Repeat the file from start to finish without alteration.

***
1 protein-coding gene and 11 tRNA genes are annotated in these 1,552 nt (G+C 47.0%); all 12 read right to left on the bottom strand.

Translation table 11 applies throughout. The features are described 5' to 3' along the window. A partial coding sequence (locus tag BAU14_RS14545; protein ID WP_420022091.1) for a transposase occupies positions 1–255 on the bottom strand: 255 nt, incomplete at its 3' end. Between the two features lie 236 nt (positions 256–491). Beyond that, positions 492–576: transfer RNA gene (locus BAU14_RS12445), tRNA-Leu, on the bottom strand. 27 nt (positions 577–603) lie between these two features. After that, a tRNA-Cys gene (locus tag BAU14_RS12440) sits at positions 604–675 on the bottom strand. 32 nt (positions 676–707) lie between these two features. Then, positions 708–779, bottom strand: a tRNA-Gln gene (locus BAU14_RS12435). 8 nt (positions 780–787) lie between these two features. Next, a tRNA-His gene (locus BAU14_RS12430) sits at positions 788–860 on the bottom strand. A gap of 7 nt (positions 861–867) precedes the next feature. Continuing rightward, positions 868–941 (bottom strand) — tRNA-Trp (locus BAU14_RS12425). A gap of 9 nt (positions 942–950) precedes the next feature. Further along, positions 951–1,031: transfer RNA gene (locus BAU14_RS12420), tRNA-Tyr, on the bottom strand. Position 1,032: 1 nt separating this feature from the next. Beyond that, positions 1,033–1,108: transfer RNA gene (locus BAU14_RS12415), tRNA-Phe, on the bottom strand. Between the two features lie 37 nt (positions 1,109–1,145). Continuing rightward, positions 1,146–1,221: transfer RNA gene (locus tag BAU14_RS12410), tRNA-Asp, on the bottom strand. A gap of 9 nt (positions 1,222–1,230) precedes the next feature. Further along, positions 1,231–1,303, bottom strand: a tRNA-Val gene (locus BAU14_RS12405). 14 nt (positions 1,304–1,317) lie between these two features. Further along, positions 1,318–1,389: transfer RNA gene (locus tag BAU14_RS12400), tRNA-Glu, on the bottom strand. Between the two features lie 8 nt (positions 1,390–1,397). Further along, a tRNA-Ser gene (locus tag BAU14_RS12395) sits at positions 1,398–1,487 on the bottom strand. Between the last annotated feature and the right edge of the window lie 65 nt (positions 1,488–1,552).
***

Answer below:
1 protein-coding gene and 11 tRNA genes are annotated in these 1,552 nt (G+C 47.0%); all 12 read right to left on the bottom strand.

Translation table 11 applies throughout. The features are described 5' to 3' along the window. A partial coding sequence (locus tag BAU14_RS14545; protein ID WP_420022091.1) for a transposase occupies positions 1–255 on the bottom strand: 255 nt, incomplete at its 3' end. Between the two features lie 236 nt (positions 256–491). Beyond that, positions 492–576: transfer RNA gene (locus BAU14_RS12445), tRNA-Leu, on the bottom strand. 27 nt (positions 577–603) lie between these two features. After that, a tRNA-Cys gene (locus tag BAU14_RS12440) sits at positions 604–675 on the bottom strand. 32 nt (positions 676–707) lie between these two features. Then, positions 708–779, bottom strand: a tRNA-Gln gene (locus BAU14_RS12435). 8 nt (positions 780–787) lie between these two features. Next, a tRNA-His gene (locus BAU14_RS12430) sits at positions 788–860 on the bottom strand. A gap of 7 nt (positions 861–867) precedes the next feature. Continuing rightward, positions 868–941 (bottom strand) — tRNA-Trp (locus BAU14_RS12425). A gap of 9 nt (positions 942–950) precedes the next feature. Further along, positions 951–1,031: transfer RNA gene (locus BAU14_RS12420), tRNA-Tyr, on the bottom strand. Position 1,032: 1 nt separating this feature from the next. Beyond that, positions 1,033–1,108: transfer RNA gene (locus BAU14_RS12415), tRNA-Phe, on the bottom strand. Between the two features lie 37 nt (positions 1,109–1,145). Continuing rightward, positions 1,146–1,221: transfer RNA gene (locus tag BAU14_RS12410), tRNA-Asp, on the bottom strand. A gap of 9 nt (positions 1,222–1,230) precedes the next feature. Further along, positions 1,231–1,303, bottom strand: a tRNA-Val gene (locus BAU14_RS12405). 14 nt (positions 1,304–1,317) lie between these two features. Further along, positions 1,318–1,389: transfer RNA gene (locus tag BAU14_RS12400), tRNA-Glu, on the bottom strand. Between the two features lie 8 nt (positions 1,390–1,397). Further along, a tRNA-Ser gene (locus tag BAU14_RS12395) sits at positions 1,398–1,487 on the bottom strand. Between the last annotated feature and the right edge of the window lie 65 nt (positions 1,488–1,552).